The cues that distinguish embryo from extra-embryonic tissue
In your beginning, there were cells. A clump of cells, each unique, but all variations on a theme. And yet, some of those cells developed into your body, while others became the placenta and accompanying tissues that supported you in the womb. But according to scientists at EMBL Heidelberg, the fate of each cell isn’t sealed at the start.
Just as children in a classroom will have a range of likes and abilities that may lead them to pursue different careers as they grow up, the embryo has cells with genes that are active at different levels. And just as classmates can influence career choices, cells with particular combinations of genes turned on can influence which genes are on or off in their neighbours. Starting with random variation, cells gradually change until they split into the two populations that will become either the body or ‘extra-embryonic’ tissues. This is what Takashi Hiiragi and colleagues posit, based on their work with mouse embryos.
In a study published in Nature Cell Biology, Yusuke Ohnishi, a postdoctoral fellow in Takashi’s lab, measured the activity of all the genes in each individual cell at different stages of development. The developmental biologists then turned to Wolfgang Huber’s mathematical expertise to compare those cells. “Wolfgang did a statistical analysis to see if we could identify different populations of cells in the early, 32-cell embryo, and the answer was ‘no’,” says Takashi. But just over a day later, when the embryo has grown to more than 150 cells, it is clear that there is one type of cell on the surface and another inside, with marked differences in gene activity. “So then we looked back, to see when was the first point in time where we could identify those two populations, and what made them different,” he explains.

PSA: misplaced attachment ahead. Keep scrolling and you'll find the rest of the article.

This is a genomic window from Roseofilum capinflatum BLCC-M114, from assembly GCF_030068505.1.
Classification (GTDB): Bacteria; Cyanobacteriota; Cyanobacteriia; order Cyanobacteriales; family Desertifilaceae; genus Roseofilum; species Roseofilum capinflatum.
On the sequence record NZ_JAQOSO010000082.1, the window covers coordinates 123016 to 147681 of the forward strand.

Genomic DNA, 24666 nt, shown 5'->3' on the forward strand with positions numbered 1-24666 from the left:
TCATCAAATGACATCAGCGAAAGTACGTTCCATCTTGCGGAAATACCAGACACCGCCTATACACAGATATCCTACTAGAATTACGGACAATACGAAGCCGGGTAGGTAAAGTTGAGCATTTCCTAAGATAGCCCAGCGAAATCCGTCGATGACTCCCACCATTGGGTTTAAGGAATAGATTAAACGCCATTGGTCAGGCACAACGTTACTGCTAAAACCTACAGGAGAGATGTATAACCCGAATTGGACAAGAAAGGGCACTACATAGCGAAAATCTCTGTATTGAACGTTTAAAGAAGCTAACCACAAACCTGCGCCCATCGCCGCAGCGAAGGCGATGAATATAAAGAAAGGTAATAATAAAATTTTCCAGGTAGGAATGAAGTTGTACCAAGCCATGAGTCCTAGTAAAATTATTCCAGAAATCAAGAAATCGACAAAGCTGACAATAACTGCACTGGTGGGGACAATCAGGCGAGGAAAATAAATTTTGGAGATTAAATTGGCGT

The scientists found that, by the time a mouse embryo has 64 cells, it becomes apparent which of those cells will likely give rise to the animal’s body, and which will contribute to extra-embryonic tissue. At that point, and even though the cells haven’t moved to their final destinations in the embryo, their genetic signatures give them away. There are particular groups of genes that are either turned on or off, depending on what a cell is going to become. “Some of those genes are involved in cell-to-cell communication,” adds Takashi, “Which leads us to think that there’s a ripple effect, where cells influence each other and get pushed further and further down one ‘career’ path.”
Takashi and his group now plan to probe deeper, to study just how the different genes act to take the embryo from an undefined mass to a functioning body complete with supporting tissues.
Ohnishi, Y., Huber, W., Tsumura, A., Kang, M., Xenopoulos, P., Kurimoto, K., Oles, A.K., Araúzo-Bravo, M.J., Saitou, M., Hadjantonakis, A-K. & Hiiragi, T. Cell-to-cell expression variability followed by signal reinforcement progressively segregates early mouse lineages. Published online in Nature Cell Biology on 1 December 2013. DOI: 10.1038/ncb2881.